A Walk across Campus
    Footnotes

    “A Walk across Campus,” Ensign, Oct. 1975, 10

    BYU Centennial

    A Walk across Campus

    “I’ve always heard how important it is to ‘get an education.’ So here I am with thousands of others, ‘getting’ one. But getting what? It’s like ‘going on a mission’ or ‘getting married’—not an event, but an experience. These college years flow past with their rapids and eddies, but my memory, quite arbitrarily and sometimes unreasonably, decides that certain things are landmarks. You know. Remember the way raindrops sound when you’re all alone under an umbrella? Or how you become totally one with thousands of others during that unbelievable screaming end-run? New students won’t remember the library without a south wing, but this year’s geometry will be part of me forever.”

    “The things I can’t quite remember are important too. To remember every single time I got up for my 4 A.M. grounds crew job? I’d slit my wrists. Every single time I opened a book? No thanks! But they were good for me, simply because they did happen every day, every week, every month. I’m glad going to class wasn’t such a rare event that each occasion sticks out in my mind, or home teaching either, or just talking. Habit has a lot to do with happiness too.”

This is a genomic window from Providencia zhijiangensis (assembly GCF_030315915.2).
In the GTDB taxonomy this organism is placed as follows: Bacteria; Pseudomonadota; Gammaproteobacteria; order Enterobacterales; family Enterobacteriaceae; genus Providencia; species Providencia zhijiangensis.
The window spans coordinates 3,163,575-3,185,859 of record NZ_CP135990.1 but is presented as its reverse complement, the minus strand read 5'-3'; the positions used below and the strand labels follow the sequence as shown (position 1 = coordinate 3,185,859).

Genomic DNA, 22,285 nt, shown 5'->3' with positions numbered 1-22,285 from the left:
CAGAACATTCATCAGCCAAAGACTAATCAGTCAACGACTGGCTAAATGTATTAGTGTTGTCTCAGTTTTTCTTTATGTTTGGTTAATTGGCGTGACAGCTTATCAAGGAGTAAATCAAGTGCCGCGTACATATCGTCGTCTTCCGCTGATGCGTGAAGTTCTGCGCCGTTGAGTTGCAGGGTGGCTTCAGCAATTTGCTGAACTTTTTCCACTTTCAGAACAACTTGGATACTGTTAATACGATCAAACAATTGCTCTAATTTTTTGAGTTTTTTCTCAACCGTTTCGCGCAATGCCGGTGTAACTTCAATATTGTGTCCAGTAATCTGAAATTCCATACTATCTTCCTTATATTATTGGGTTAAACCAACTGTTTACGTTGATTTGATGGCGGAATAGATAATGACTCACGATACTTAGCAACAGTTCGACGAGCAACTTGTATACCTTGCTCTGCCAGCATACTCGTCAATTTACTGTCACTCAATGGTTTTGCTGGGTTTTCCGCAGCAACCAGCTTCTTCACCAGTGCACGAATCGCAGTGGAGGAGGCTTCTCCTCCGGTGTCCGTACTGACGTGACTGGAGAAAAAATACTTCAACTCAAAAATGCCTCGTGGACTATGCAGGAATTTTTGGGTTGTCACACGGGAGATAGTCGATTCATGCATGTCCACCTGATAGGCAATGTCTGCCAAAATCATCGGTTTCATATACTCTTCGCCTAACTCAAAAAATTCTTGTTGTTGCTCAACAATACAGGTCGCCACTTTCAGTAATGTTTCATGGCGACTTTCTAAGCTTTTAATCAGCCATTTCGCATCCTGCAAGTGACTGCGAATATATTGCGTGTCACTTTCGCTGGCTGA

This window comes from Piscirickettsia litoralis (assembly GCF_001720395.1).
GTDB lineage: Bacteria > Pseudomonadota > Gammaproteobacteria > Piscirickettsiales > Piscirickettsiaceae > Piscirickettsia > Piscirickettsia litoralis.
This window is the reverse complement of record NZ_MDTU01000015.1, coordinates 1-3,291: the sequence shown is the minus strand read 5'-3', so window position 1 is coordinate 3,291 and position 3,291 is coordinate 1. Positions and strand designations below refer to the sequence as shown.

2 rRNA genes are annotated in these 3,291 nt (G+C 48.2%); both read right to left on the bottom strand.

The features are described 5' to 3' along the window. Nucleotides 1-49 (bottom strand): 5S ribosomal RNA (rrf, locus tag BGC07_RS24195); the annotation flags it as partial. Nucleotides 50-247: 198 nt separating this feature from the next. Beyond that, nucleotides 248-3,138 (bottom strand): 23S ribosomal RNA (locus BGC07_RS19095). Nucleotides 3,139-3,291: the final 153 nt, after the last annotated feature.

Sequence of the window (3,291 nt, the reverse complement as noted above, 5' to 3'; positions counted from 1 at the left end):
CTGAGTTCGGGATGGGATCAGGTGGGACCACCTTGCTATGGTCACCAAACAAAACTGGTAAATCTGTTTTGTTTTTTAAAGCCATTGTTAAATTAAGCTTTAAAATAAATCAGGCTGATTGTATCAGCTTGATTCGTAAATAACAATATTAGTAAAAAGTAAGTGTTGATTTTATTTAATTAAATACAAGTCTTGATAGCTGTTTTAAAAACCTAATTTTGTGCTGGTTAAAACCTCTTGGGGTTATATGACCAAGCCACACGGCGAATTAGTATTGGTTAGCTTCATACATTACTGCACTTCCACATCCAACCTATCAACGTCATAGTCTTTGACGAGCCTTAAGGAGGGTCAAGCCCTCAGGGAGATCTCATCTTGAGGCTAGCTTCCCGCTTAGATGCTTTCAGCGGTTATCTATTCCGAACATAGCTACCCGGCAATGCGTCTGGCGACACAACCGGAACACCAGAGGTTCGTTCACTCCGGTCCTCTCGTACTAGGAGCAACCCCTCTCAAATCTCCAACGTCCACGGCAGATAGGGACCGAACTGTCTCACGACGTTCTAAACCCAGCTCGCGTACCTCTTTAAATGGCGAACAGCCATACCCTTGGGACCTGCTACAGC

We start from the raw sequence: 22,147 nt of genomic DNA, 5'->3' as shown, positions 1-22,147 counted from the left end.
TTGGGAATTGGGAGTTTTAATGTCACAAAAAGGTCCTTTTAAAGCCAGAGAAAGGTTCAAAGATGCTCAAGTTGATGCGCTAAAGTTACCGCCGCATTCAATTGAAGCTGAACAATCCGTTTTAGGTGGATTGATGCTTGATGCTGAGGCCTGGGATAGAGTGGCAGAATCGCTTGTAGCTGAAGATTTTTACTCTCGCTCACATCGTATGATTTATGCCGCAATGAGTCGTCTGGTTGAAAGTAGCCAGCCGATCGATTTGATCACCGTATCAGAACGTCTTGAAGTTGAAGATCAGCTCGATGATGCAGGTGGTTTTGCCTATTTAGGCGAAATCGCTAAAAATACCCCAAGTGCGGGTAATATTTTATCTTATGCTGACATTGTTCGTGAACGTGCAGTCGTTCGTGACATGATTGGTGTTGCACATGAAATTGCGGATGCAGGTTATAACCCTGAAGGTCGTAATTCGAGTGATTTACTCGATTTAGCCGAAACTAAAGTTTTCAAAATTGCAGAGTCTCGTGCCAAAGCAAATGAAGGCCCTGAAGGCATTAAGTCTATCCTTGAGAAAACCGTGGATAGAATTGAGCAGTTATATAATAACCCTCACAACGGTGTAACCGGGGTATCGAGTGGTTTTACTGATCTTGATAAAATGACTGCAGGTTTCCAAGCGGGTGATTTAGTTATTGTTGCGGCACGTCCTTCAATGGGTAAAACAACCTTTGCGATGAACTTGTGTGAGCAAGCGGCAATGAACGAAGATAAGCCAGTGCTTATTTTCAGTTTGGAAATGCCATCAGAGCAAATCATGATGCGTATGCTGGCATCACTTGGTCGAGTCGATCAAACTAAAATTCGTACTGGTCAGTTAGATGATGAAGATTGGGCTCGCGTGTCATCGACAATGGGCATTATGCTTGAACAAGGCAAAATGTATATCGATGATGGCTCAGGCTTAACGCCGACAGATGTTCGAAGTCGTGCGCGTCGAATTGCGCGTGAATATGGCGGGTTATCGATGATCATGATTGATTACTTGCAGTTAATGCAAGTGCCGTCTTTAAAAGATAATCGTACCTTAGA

“It’s funny how college teaches you what your family knew all along: some of the best things in the world can only happen together. And there are so many ways of being together: that contest somewhere between laughter and fury over the ball, facing into another contest knowing that your team is right there, that incredible kind of sharing where there’s no contest at all—only the joyous freedom of being truly together, of making a life that will never be the same again.”

    “We talk about graduation a lot, as though it’s the goal of education. I suppose we need some event to say, “Hey, I made it!” But when do you ever stop matching your brains against a problem? Or chewing through an idea together? Eternal progression—I don’t quite know what the phrase means since I’m still very mortal—but I think it has a lot to do with eternal education. And I like the idea.”

    Photography by Doug Martin